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Aki Meguri

History: Prospectus

The Logbook: A Sample Entry

[This entry was written before I left, as a way of letting people know what to expect.  After all the miles I've walked and temples I've seen, this little episode remains one of my favorites.]]
This story happened near sundown on July 28, 2001, as I was walking the 100-kilometer “Chichibu Sanjuyon Reijo,” the Pilgrimage to 34 Temples Sacred to Kannon in Chichibu, Saitama:

 

Main Hall of Chichibu Temple 30As evening approached, I was leaving Temple 30 heading for Shiroku, the nearest train station, to return home for the night.  The priest caught me on my way out, and suggested that I try to walk to Mitsumineguchi, the next station, which would knock a couple of kilometers off of tomorrow’s walk.  Although I was exhausted, it sounded like a great idea, since the next temple, #31, was over 18 kilometers away.  It would be nice to have a head start in the morning.

On the other hand, I knew that the last direct train to Ikebukuro was leaving soon, and adding the 25 minutes or so to Mitsumineguchi was a bit of a risk.  It wasn’t the last train, just the last convenient one, so I decided to chance it.

There I was, at the end of a long, hot, 20 kilometer-plus day that had included a mountain climb and some ridge running—and I was walking at top speed right past one station to a farther one!

Bug Hunters in a Rice Field

About halfway along, I stopped at a drink machine.  It’s kind of funny out in the country sometimes.  You’re walking a deserted lane, fields of rice and green vegetables on either side, and suddenly you come to a small cluster of houses lining either side of the road.  There is often a small family cemetery nearby, and either a miniature Shinto shrine, a little shed containing a Buddhist statue, or both.  And not uncommonly, there’s a drink vending machine.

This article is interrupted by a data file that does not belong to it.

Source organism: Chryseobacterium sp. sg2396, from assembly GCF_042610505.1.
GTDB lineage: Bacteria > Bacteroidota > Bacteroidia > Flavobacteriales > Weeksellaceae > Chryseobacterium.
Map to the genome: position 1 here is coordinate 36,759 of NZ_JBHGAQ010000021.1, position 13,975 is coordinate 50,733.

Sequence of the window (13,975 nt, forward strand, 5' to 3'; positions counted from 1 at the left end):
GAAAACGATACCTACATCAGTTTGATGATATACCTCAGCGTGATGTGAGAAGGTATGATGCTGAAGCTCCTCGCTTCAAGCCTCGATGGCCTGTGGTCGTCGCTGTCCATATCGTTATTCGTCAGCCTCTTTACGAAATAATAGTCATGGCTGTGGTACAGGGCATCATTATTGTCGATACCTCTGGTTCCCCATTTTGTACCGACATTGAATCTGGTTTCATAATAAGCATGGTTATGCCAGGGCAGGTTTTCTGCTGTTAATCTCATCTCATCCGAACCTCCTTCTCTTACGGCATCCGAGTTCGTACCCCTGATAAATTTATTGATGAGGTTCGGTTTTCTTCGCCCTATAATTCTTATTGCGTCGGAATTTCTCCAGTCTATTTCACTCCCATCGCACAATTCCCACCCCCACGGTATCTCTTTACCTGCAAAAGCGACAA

As I bought my drink, a little girl, around five years old, came jitterbugging out of the house.  The evening cool had set in, the air conditioning was off, and the time had come to see what was happening in the road.  How surprised she must have been to see a large foreigner, bathed in sweat (as usual), buying a sports drink from “her” vending machine!

The following conversation took place, all in Japanese:

Her: (pointing at me): English [language]?

Me: Yes, English. (pointing at her) English?

Her: No. (giggle) Japanese. (pause; again pointing) America?

Me: Yes, America. (pointing) America?

Her: No. (giggle) Japan.

Me: (thinking of the train) OK.  Bye-bye

And off I went.  About 10 steps away, she called out:

Her: I’m [unintelligible] Yamazaki.

Me: (turning and bowing hastily) I’m James.  Nice to meet you.

Her: (pointing to her nose in the Japanese style meaning “me”) Remember me, OK?

Me: …Yamazaki?

Her: Hisako.  Remember me, OK?

Me: I’ll remember you.  Bye-bye.

And as I set off, I noticed an old man hunkered down in the garden, pulling weeds, with a big smile on his face.  He had heard it all.

What gave little Hisako the confidence to chat so casually with a stranger?  And what prompted her to ask me to remember her?  I have checked with my friends; this is not a usual thing for children to say, not a parting cliché like “See you again” or “Take care.”  This was a unique, authentic communication.

I’ll never know why she did it.  But I’ll never, never forget her.

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